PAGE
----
There are things I don’t talk about.
Some of these things are trivial. I enjoy watching a television show about magical rainbow ponies, for example. I sometimes make faces at myself in the bathroom mirror. I also think Miley Cyrus’s “Party in the USA” is pretty darn catchy.
I’m not ashamed of these things, but they’re a little embarrassing, and so I keep them to myself.
Then there are the other things I don’t talk about—things that are anything but trivial.
I’ve suffered for years from serious depression. It comes and goes more or less at random, and robs me of the ability to do much of anything except breathe. When I’m depressed, all I can do is pray, retreat to my bedroom with a cup of tea and wait until my depression goes away.
I struggle with insecurity. Although I try not to let it show, I often wrestle with doubts and worries about my future, my faith, my writing and pretty much everything else.
I worry too much about my reputation, and show too little care or concern for the needs of other people.
I don’t feel particularly at home anywhere in the world. Even though I grew up in Ecuador, my Spanish is pretty weak. The culture of the United States is still strange to me. Every country feels like a foreign one.
Why don’t I ever talk about these things?
Well, it’s embarrassing and awkward. These things tear apart the bookish, cheerful, slightly eccentric impression I wish to make on people. Being vulnerable is hard. Sharing my insecurities feels too much like complaining or making excuses. It’s easier to reminisce about crazy high school teachers or grumble about how modern worship music is badly written.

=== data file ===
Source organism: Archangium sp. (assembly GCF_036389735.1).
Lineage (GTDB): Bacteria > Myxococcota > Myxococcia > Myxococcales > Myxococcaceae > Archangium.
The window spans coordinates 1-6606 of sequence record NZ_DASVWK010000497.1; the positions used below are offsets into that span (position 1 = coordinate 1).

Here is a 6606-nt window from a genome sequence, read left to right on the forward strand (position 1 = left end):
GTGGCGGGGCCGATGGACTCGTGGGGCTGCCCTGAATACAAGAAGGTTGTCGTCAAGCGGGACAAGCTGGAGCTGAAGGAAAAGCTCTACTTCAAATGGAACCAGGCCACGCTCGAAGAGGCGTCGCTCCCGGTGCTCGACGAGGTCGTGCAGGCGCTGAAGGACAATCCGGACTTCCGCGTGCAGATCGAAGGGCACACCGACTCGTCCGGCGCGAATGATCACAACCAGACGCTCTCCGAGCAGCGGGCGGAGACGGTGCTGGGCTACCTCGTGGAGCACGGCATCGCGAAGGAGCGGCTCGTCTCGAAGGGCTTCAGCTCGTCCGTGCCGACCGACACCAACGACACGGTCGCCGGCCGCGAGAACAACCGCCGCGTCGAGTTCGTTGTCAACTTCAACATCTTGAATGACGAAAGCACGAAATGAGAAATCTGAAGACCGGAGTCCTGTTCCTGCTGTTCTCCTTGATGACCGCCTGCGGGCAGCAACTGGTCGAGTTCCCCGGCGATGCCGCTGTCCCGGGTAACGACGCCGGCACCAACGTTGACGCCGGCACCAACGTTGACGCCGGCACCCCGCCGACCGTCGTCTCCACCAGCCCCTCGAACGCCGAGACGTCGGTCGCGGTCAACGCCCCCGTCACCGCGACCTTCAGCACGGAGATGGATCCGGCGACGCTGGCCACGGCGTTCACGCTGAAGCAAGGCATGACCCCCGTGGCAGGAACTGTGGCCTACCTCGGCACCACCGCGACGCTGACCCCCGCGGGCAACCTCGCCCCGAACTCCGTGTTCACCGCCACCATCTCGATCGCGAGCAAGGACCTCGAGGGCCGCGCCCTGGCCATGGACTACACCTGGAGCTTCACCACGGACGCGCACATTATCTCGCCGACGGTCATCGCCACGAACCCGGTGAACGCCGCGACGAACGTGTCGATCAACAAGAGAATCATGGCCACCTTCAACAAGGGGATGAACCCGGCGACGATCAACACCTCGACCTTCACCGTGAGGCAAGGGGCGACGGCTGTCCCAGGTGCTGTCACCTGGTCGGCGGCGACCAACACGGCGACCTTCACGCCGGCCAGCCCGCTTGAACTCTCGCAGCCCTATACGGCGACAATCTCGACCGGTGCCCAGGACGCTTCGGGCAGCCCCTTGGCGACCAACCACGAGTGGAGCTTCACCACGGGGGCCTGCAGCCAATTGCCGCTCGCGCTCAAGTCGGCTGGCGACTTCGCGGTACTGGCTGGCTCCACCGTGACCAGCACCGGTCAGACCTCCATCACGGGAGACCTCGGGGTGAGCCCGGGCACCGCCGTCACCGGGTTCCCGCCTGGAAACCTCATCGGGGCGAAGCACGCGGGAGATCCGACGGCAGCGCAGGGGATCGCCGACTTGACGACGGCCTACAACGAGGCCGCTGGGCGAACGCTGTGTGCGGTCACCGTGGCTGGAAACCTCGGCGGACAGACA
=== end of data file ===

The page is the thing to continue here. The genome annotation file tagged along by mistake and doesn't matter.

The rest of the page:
I think other people would be more patient with me if they understood my struggles.
Do you know what else?
I would be a dashed lot more patient with other people if I understood their struggles.
My closest relationships are those in which the things we don’t talk about have been talked about. Some of the best discussions I’ve ever had were the ones in which the masks came off. These discussions were uncomfortable, but they built up stronger friendships.
There are times when revelations of a personal nature aren’t appropriate. There is a very, very fine line between being vulnerable and complaining about personal problems. It takes discernment to know when to speak and when to remain silent.
The problem is when I simply remain silent, hiding my struggles, refusing to acknowledge I’m not perfectly self-sufficient.
Uncle Iroh and the Apostle Paul—a fictional tea-drinker and a famous missionary, respectively—seem to agree on certain issues, and this is one of them.
Uncle Iroh once said, “There is nothing wrong with letting people who love you help you.”
The Apostle Paul wrote, “Carry each other’s burdens, and in this way you will fulfill the law of Christ.”
Maybe we should talk about the things we don’t talk about.
Thanks for another great blog, a beautiful reminder that being human involves vulnerability. As a leader I often feel pressured to be strong all the time. Some of that comes from basic instincts of self preservation. But some of it comes from a culture, both inside and outside the church, where leaders model only showing their strengths. Thank you for being an example of sharing your own vulnerabilities in a way that strengths who you are as a human and as a leader.
Thanks Adam, you and I share the same insecurities, depression, tea drinking habits ( can’t live without my earl grey in the day!) and feeling at home issues…they must run in the family.
I agree with what you said it takes God’s strength in me to share. thank you for being open, there is no shame in it!